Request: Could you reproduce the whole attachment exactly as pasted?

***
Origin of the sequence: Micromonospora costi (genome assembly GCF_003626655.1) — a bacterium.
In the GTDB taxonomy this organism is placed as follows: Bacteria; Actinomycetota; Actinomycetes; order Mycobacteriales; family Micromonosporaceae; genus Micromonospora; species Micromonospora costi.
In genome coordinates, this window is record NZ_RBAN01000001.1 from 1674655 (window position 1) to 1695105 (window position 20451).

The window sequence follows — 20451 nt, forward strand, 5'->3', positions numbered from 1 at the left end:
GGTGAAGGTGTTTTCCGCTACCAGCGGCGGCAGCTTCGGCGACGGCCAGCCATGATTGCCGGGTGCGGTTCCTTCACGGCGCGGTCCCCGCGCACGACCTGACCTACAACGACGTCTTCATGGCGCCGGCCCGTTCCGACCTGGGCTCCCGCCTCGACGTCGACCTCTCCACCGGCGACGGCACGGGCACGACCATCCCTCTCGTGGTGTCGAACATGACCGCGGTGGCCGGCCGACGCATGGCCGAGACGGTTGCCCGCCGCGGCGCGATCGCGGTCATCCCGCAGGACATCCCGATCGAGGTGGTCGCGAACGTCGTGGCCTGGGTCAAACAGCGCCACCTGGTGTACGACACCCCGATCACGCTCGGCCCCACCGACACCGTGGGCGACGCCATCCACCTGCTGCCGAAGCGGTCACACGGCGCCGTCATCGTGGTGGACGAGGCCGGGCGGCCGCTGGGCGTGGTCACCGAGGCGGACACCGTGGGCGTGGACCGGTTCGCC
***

Origin of the sequence: Micromonospora costi (genome assembly GCF_003626655.1) — a bacterium.
In the GTDB taxonomy this organism is placed as follows: Bacteria; Actinomycetota; Actinomycetes; order Mycobacteriales; family Micromonosporaceae; genus Micromonospora; species Micromonospora costi.
In genome coordinates, this window is record NZ_RBAN01000001.1 from 1674655 (window position 1) to 1695105 (window position 20451).

The window sequence follows — 20451 nt, forward strand, 5'->3', positions numbered from 1 at the left end:
GGTGAAGGTGTTTTCCGCTACCAGCGGCGGCAGCTTCGGCGACGGCCAGCCATGATTGCCGGGTGCGGTTCCTTCACGGCGCGGTCCCCGCGCACGACCTGACCTACAACGACGTCTTCATGGCGCCGGCCCGTTCCGACCTGGGCTCCCGCCTCGACGTCGACCTCTCCACCGGCGACGGCACGGGCACGACCATCCCTCTCGTGGTGTCGAACATGACCGCGGTGGCCGGCCGACGCATGGCCGAGACGGTTGCCCGCCGCGGCGCGATCGCGGTCATCCCGCAGGACATCCCGATCGAGGTGGTCGCGAACGTCGTGGCCTGGGTCAAACAGCGCCACCTGGTGTACGACACCCCGATCACGCTCGGCCCCACCGACACCGTGGGCGACGCCATCCACCTGCTGCCGAAGCGGTCACACGGCGCCGTCATCGTGGTGGACGAGGCCGGGCGGCCGCTGGGCGTGGTCACCGAGGCGGACACCGTGGGCGTGGACCGGTTCGCC